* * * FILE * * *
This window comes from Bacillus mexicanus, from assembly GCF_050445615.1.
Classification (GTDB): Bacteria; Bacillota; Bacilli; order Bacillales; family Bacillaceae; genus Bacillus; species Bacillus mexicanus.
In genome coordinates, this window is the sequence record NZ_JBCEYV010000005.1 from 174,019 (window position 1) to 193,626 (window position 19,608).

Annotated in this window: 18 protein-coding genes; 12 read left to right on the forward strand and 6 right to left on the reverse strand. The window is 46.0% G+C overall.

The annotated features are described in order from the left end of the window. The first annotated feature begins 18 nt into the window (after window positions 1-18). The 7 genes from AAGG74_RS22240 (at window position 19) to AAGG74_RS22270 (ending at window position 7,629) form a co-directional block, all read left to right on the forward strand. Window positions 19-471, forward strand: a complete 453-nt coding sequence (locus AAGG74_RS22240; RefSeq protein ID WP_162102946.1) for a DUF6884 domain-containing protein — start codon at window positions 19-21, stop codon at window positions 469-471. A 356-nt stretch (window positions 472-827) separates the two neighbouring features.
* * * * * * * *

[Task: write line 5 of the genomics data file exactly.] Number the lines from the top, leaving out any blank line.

The annotated features are described in order from the left end of the window. The first annotated feature begins 18 nt into the window (after window positions 1-18). The 7 genes from AAGG74_RS22240 (at window position 19) to AAGG74_RS22270 (ending at window position 7,629) form a co-directional block, all read left to right on the forward strand. Window positions 19-471, forward strand: a complete 453-nt coding sequence (locus AAGG74_RS22240; RefSeq protein ID WP_162102946.1) for a DUF6884 domain-containing protein — start codon at window positions 19-21, stop codon at window positions 469-471. A 356-nt stretch (window positions 472-827) separates the two neighbouring features.